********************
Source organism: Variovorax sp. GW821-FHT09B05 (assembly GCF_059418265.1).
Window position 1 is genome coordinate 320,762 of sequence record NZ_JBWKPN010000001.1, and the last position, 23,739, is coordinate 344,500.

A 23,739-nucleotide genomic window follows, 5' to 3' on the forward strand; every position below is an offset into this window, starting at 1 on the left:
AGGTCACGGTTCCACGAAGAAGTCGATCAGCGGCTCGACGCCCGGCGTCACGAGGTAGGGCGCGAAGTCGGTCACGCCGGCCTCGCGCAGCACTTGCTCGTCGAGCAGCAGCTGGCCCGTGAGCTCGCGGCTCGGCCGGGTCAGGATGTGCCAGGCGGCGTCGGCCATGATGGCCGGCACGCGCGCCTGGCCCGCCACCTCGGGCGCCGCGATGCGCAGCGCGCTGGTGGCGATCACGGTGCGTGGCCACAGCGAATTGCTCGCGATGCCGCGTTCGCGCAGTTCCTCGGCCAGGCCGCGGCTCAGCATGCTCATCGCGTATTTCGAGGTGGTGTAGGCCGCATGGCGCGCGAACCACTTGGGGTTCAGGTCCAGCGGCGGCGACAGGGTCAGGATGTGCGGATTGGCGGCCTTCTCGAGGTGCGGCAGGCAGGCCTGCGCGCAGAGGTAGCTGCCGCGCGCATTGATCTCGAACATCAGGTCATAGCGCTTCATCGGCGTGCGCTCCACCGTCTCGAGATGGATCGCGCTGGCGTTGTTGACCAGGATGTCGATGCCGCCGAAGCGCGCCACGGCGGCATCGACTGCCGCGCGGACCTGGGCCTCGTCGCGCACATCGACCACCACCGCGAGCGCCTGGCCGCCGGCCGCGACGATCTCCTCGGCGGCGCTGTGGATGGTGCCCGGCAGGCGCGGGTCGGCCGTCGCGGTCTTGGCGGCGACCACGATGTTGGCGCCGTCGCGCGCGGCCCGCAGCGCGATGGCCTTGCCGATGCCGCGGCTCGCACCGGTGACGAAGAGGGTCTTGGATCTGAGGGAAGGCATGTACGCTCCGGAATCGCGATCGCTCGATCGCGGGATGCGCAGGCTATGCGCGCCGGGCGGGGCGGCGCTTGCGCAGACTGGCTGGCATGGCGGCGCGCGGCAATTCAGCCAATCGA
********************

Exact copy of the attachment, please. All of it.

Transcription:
Source organism: Variovorax sp. GW821-FHT09B05 (assembly GCF_059418265.1).
Window position 1 is genome coordinate 320,762 of sequence record NZ_JBWKPN010000001.1, and the last position, 23,739, is coordinate 344,500.

A 23,739-nucleotide genomic window follows, 5' to 3' on the forward strand; every position below is an offset into this window, starting at 1 on the left:
AGGTCACGGTTCCACGAAGAAGTCGATCAGCGGCTCGACGCCCGGCGTCACGAGGTAGGGCGCGAAGTCGGTCACGCCGGCCTCGCGCAGCACTTGCTCGTCGAGCAGCAGCTGGCCCGTGAGCTCGCGGCTCGGCCGGGTCAGGATGTGCCAGGCGGCGTCGGCCATGATGGCCGGCACGCGCGCCTGGCCCGCCACCTCGGGCGCCGCGATGCGCAGCGCGCTGGTGGCGATCACGGTGCGTGGCCACAGCGAATTGCTCGCGATGCCGCGTTCGCGCAGTTCCTCGGCCAGGCCGCGGCTCAGCATGCTCATCGCGTATTTCGAGGTGGTGTAGGCCGCATGGCGCGCGAACCACTTGGGGTTCAGGTCCAGCGGCGGCGACAGGGTCAGGATGTGCGGATTGGCGGCCTTCTCGAGGTGCGGCAGGCAGGCCTGCGCGCAGAGGTAGCTGCCGCGCGCATTGATCTCGAACATCAGGTCATAGCGCTTCATCGGCGTGCGCTCCACCGTCTCGAGATGGATCGCGCTGGCGTTGTTGACCAGGATGTCGATGCCGCCGAAGCGCGCCACGGCGGCATCGACTGCCGCGCGGACCTGGGCCTCGTCGCGCACATCGACCACCACCGCGAGCGCCTGGCCGCCGGCCGCGACGATCTCCTCGGCGGCGCTGTGGATGGTGCCCGGCAGGCGCGGGTCGGCCGTCGCGGTCTTGGCGGCGACCACGATGTTGGCGCCGTCGCGCGCGGCCCGCAGCGCGATGGCCTTGCCGATGCCGCGGCTCGCACCGGTGACGAAGAGGGTCTTGGATCTGAGGGAAGGCATGTACGCTCCGGAATCGCGATCGCTCGATCGCGGGATGCGCAGGCTATGCGCGCCGGGCGGGGCGGCGCTTGCGCAGACTGGCTGGCATGGCGGCGCGCGGCAATTCAGCCAATCGA